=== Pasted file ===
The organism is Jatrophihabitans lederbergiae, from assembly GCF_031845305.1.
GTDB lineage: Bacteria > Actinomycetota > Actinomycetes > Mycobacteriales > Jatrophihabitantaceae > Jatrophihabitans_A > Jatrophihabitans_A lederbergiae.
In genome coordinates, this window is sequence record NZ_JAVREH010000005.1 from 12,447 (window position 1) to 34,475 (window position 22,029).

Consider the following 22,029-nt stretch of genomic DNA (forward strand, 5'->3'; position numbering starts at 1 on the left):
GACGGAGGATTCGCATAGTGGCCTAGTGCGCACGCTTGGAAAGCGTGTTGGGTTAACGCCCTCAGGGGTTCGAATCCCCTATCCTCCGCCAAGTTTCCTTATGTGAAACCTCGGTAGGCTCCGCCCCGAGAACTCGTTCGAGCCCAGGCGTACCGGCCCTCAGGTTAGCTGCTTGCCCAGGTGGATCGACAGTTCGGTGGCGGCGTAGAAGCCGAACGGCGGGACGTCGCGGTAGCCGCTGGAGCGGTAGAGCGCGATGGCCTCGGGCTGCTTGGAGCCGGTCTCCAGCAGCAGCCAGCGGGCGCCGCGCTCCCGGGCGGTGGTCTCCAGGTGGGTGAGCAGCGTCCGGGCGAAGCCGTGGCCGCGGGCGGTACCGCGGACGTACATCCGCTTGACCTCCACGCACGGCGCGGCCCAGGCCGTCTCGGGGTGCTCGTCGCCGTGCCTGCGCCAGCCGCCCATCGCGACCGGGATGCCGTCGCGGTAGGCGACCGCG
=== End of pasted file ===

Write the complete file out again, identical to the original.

The organism is Jatrophihabitans lederbergiae, from assembly GCF_031845305.1.
GTDB lineage: Bacteria > Actinomycetota > Actinomycetes > Mycobacteriales > Jatrophihabitantaceae > Jatrophihabitans_A > Jatrophihabitans_A lederbergiae.
In genome coordinates, this window is sequence record NZ_JAVREH010000005.1 from 12,447 (window position 1) to 34,475 (window position 22,029).

Consider the following 22,029-nt stretch of genomic DNA (forward strand, 5'->3'; position numbering starts at 1 on the left):
GACGGAGGATTCGCATAGTGGCCTAGTGCGCACGCTTGGAAAGCGTGTTGGGTTAACGCCCTCAGGGGTTCGAATCCCCTATCCTCCGCCAAGTTTCCTTATGTGAAACCTCGGTAGGCTCCGCCCCGAGAACTCGTTCGAGCCCAGGCGTACCGGCCCTCAGGTTAGCTGCTTGCCCAGGTGGATCGACAGTTCGGTGGCGGCGTAGAAGCCGAACGGCGGGACGTCGCGGTAGCCGCTGGAGCGGTAGAGCGCGATGGCCTCGGGCTGCTTGGAGCCGGTCTCCAGCAGCAGCCAGCGGGCGCCGCGCTCCCGGGCGGTGGTCTCCAGGTGGGTGAGCAGCGTCCGGGCGAAGCCGTGGCCGCGGGCGGTACCGCGGACGTACATCCGCTTGACCTCCACGCACGGCGCGGCCCAGGCCGTCTCGGGGTGCTCGTCGCCGTGCCTGCGCCAGCCGCCCATCGCGACCGGGATGCCGTCGCGGTAGGCGACCGCG